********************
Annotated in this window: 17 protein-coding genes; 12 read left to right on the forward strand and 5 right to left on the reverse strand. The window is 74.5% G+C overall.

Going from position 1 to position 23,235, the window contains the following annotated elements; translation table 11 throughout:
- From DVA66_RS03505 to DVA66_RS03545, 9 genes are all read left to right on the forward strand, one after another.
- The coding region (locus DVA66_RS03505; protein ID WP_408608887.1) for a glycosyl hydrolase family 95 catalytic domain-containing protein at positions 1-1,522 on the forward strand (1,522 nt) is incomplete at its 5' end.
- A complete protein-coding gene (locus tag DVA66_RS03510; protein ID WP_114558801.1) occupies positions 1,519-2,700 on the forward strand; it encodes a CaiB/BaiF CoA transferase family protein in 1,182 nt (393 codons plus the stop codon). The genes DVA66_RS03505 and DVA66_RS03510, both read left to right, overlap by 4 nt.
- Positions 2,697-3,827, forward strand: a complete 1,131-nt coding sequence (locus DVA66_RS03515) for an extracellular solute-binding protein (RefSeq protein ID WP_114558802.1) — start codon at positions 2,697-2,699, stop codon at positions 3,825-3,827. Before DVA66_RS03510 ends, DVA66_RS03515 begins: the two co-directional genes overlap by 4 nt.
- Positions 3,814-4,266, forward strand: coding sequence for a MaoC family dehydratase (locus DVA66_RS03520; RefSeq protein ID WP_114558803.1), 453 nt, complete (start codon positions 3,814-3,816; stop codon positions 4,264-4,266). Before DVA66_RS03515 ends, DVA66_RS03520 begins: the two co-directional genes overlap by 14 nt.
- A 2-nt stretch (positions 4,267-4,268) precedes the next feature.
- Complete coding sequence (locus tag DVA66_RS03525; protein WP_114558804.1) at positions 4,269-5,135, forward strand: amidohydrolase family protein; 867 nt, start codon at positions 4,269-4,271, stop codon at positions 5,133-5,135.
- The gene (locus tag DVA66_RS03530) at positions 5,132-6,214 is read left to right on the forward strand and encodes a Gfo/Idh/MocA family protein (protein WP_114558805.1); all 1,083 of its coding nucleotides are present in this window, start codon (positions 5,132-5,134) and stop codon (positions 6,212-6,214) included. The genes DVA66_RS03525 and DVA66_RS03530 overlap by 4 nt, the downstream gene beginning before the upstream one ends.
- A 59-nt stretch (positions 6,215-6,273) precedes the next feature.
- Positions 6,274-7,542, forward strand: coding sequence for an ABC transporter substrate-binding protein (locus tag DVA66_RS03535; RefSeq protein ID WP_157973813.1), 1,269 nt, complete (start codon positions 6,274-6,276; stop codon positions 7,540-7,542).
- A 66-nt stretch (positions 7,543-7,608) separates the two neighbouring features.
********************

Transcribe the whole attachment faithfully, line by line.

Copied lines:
Annotated in this window: 17 protein-coding genes; 12 read left to right on the forward strand and 5 right to left on the reverse strand. The window is 74.5% G+C overall.

Going from position 1 to position 23,235, the window contains the following annotated elements; translation table 11 throughout:
- From DVA66_RS03505 to DVA66_RS03545, 9 genes are all read left to right on the forward strand, one after another.
- The coding region (locus DVA66_RS03505; protein ID WP_408608887.1) for a glycosyl hydrolase family 95 catalytic domain-containing protein at positions 1-1,522 on the forward strand (1,522 nt) is incomplete at its 5' end.
- A complete protein-coding gene (locus tag DVA66_RS03510; protein ID WP_114558801.1) occupies positions 1,519-2,700 on the forward strand; it encodes a CaiB/BaiF CoA transferase family protein in 1,182 nt (393 codons plus the stop codon). The genes DVA66_RS03505 and DVA66_RS03510, both read left to right, overlap by 4 nt.
- Positions 2,697-3,827, forward strand: a complete 1,131-nt coding sequence (locus DVA66_RS03515) for an extracellular solute-binding protein (RefSeq protein ID WP_114558802.1) — start codon at positions 2,697-2,699, stop codon at positions 3,825-3,827. Before DVA66_RS03510 ends, DVA66_RS03515 begins: the two co-directional genes overlap by 4 nt.
- Positions 3,814-4,266, forward strand: coding sequence for a MaoC family dehydratase (locus DVA66_RS03520; RefSeq protein ID WP_114558803.1), 453 nt, complete (start codon positions 3,814-3,816; stop codon positions 4,264-4,266). Before DVA66_RS03515 ends, DVA66_RS03520 begins: the two co-directional genes overlap by 14 nt.
- A 2-nt stretch (positions 4,267-4,268) precedes the next feature.
- Complete coding sequence (locus tag DVA66_RS03525; protein WP_114558804.1) at positions 4,269-5,135, forward strand: amidohydrolase family protein; 867 nt, start codon at positions 4,269-4,271, stop codon at positions 5,133-5,135.
- The gene (locus tag DVA66_RS03530) at positions 5,132-6,214 is read left to right on the forward strand and encodes a Gfo/Idh/MocA family protein (protein WP_114558805.1); all 1,083 of its coding nucleotides are present in this window, start codon (positions 5,132-5,134) and stop codon (positions 6,212-6,214) included. The genes DVA66_RS03525 and DVA66_RS03530 overlap by 4 nt, the downstream gene beginning before the upstream one ends.
- A 59-nt stretch (positions 6,215-6,273) precedes the next feature.
- Positions 6,274-7,542, forward strand: coding sequence for an ABC transporter substrate-binding protein (locus tag DVA66_RS03535; RefSeq protein ID WP_157973813.1), 1,269 nt, complete (start codon positions 6,274-6,276; stop codon positions 7,540-7,542).
- A 66-nt stretch (positions 7,543-7,608) separates the two neighbouring features.